In order to understand the economy of Saxon England in the years immediately preceding the Conquest, we must picture to ourselves a land of vills or village communities, each of which was self-sufficing save for a few commodities such as iron and salt. Each of these vills had a very large area of arable as compared with grass or meadow lands, and was usually separated from others by more or less extensive stretches of waste and unappropriated land, which was often dense forest. The arable land stretched away from the village in two or three great open fields, one of which lay fallow, and the various holdings of the peasants lay scattered in acre and half-acre strips throughout these fields. Each house was usually surrounded by a small enclosure, and there were often small consolidated holdings of a few acres scattered round the fields. Ploughing was done co-operatively and the meadow-land was open, except at hay harvest. The waste was used as common rough pasture.

From Domesday Book, 1086, we learn that the vills were most thickly populated in the east, south-east, and east Midlands, and that population diminished towards the west, some few of the royal vills possessed 100 families and more, but the average was much less. The Hundred of Armingford, in Cabridgeshire, had approximately 32 families per vill, while Cornwall often had only 5 or 6 families.* Domesday records some 25,000 servi or serfs, and the number of these in each vill increases from east to west, many vills in Cornwall and the west consisting of half slaves. The free members of the community varied from sokemen to cotters, according to status, etc., the thane corresponding to some extent with the lord of Norman times. The normal holding of a free household was probably the hide of 120 acres.
* Maitland, Domesday Book and Beyond.

2. The lordship of the community. Folkland and Bookland

All land was either "folkland" or "bookland," but it is not at all clear exactly what these terms meant. According to Maitland, "bookland is land held by book, by a royal and ecclesiastical privilegium. Folkland is land held without book, by unwritten title, by the folk-law."* He also states that "bookland" was only held by churches and very great men, and that ordinary freemen certainly did not have "books" or charters; also that the term "folkland" meant that the folk or community owned "a superiority or seigniory over land," and land held by "book" by a church might be held as "folkland" by the freemen cultivating it.
* Maitland, Domesday Book and Beyond, p.257.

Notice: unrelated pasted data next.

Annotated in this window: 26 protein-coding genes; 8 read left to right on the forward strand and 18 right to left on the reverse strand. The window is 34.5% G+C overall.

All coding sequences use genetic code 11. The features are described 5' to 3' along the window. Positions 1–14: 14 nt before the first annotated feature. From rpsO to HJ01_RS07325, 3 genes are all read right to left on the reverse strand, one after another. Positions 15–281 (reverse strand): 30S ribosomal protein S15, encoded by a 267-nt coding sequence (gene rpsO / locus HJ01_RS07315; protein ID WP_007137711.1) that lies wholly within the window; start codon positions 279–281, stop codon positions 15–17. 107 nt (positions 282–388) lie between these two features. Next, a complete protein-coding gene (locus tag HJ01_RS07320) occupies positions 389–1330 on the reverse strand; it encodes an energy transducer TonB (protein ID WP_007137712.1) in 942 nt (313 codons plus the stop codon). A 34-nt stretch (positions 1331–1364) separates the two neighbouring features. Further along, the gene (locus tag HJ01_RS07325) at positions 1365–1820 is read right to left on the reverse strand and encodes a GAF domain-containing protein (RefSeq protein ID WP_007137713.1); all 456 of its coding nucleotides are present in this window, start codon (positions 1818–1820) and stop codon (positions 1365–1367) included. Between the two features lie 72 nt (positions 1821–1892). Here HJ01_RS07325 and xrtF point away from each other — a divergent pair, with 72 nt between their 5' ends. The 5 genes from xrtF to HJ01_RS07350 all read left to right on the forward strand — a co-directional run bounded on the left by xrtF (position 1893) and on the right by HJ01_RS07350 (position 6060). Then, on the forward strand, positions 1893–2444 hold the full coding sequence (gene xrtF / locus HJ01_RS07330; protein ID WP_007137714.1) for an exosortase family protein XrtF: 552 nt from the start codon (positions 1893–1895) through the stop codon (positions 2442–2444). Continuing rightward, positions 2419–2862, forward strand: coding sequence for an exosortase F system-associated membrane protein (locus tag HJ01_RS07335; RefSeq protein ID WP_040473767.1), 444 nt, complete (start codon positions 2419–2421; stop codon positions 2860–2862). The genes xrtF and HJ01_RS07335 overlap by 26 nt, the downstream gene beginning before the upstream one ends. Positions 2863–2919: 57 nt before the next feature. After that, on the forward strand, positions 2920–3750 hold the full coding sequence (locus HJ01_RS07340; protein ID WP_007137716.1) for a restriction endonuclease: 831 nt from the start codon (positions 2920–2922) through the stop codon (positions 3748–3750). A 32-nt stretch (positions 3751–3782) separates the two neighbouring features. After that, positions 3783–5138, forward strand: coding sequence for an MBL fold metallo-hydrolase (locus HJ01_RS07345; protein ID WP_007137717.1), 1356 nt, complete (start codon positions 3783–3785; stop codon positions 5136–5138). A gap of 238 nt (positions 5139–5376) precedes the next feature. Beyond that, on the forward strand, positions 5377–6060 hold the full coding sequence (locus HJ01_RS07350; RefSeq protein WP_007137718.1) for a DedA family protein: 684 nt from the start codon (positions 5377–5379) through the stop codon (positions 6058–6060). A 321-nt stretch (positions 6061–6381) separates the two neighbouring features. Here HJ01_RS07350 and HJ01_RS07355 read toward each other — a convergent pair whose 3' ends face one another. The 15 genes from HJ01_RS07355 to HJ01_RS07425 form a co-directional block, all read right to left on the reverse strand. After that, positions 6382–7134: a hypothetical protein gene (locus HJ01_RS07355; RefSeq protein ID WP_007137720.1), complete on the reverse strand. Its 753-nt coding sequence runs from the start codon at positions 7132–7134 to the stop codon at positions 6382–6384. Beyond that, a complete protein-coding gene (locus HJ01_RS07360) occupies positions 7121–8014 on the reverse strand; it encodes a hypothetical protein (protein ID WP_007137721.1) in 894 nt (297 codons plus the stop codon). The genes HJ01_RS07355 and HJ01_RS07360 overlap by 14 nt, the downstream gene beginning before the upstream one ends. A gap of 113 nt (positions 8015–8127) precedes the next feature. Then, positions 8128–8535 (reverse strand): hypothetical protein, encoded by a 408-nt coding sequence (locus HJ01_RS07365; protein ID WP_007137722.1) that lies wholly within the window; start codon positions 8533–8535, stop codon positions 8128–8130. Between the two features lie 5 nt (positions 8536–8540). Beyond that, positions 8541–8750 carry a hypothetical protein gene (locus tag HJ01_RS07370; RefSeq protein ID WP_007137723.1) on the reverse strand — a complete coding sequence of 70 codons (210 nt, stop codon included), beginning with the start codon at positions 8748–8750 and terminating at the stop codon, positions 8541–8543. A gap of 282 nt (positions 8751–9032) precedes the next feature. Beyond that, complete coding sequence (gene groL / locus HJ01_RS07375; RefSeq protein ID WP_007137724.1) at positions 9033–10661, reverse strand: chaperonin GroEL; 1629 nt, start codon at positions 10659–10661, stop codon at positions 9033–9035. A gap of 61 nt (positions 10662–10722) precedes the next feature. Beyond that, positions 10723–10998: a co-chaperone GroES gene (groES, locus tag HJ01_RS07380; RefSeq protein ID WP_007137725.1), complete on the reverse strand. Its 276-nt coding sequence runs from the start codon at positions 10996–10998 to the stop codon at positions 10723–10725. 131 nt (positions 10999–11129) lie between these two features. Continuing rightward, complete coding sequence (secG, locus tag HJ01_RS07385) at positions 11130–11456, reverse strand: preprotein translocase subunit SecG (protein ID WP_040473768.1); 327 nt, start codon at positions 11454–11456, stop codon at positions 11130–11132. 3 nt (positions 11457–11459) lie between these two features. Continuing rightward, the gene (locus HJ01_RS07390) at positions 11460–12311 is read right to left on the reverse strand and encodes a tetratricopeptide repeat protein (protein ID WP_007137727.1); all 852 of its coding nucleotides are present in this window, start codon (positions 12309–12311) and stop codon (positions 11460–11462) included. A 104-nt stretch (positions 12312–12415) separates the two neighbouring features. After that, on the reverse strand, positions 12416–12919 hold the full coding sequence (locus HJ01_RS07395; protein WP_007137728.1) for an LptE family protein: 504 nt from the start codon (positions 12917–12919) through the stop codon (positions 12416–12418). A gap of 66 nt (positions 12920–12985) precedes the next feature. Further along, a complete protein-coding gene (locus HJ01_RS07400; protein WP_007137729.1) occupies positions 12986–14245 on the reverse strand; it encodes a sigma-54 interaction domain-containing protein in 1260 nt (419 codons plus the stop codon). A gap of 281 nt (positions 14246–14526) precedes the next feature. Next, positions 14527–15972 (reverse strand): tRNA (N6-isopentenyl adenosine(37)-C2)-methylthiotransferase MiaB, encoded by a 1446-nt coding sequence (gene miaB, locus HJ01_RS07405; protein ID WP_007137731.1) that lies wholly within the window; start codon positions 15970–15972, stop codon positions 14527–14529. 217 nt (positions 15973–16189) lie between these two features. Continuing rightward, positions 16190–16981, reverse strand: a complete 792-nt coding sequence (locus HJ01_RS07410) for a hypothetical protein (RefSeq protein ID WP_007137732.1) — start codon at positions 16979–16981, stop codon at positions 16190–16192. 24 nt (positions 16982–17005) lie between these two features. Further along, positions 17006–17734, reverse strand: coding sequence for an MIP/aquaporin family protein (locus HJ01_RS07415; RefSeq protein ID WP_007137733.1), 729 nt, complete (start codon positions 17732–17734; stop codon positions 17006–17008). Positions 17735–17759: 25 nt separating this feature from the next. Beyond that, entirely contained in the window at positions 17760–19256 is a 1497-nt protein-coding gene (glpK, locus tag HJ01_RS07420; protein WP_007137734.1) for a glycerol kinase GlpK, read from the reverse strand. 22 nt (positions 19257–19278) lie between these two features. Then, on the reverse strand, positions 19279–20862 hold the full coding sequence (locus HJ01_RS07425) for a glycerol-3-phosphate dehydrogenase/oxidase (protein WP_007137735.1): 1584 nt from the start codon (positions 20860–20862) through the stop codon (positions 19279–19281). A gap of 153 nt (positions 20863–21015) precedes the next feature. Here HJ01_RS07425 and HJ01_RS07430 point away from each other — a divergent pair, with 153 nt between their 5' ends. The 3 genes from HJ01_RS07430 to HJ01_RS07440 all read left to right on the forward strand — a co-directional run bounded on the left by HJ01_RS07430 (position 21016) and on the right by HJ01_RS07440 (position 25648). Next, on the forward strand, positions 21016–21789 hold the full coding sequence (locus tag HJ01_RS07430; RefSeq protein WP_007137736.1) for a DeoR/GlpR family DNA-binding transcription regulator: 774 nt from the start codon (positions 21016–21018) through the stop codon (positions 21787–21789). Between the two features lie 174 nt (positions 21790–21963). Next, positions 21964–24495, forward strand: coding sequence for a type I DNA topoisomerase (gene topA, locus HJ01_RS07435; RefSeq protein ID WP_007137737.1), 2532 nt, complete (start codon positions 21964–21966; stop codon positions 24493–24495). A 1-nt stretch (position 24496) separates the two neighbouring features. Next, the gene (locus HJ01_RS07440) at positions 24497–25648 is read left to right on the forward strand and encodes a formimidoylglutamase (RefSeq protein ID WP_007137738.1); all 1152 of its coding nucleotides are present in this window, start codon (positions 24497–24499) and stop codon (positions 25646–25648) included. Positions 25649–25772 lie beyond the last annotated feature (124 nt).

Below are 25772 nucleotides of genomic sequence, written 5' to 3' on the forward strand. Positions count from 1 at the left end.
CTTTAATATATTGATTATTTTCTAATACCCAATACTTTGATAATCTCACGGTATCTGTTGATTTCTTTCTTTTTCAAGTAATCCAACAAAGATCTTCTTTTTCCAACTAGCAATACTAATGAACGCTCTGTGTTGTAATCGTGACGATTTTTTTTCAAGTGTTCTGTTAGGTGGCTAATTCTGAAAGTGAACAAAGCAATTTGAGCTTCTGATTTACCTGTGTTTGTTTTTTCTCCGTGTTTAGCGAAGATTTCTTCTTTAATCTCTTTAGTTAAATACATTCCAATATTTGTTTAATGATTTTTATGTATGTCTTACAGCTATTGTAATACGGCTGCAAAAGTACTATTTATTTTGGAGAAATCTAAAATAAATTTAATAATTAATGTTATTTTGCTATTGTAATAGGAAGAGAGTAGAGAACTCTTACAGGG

Grants out of the "folkland" by "book" could only be made by the King with the consent of his Witan as representatives of the whole community. But even in the case of such a grant the community did not lose all control over the "bookland," for if the terms of the "book" were not kept, the community might resume control. Also the land was not granted out and out free of all services and dues to the community. King Alfred, in his Blossom Gatherings out of St. Augustine, speaks of a settler on loan-land hoping to obtain some day "bookland" and "permanent inheritance." This may mean that "bookland" was not unknown among small peasants, or that settled and occupied land with permanent inheritance became known as "bookland," although no actual "book" or charter was in existence. Bede also referred to "folkland" as the common stock from which grants might be made.

Whatever, therefore, may have been the exact meaning of these terms, it seems clear that the unoccupied and unappropriated land of the country was called "folkland," and that when such land became "bookland" the chief characteristics of "folkland" usually still adhered to it — that is, the "seignory or lordship" of the community remained. The term "folkland" would seem to have arisen from the fact that the land of each province belonged originally and ultimately to the folk of that province, and that although permanent inheritance might be granted in this land, either with or without a "book," to an individual or to a community, yet the community as a whole retained the absolute ownership.* At the end of the Saxon period "folkland" had come to be known as the "King's folkland," probably because the King, as head of the community, shared with the community their rights in the land.
* See also Pollock, The Land Laws.

3. The free and unfree vill. Commendation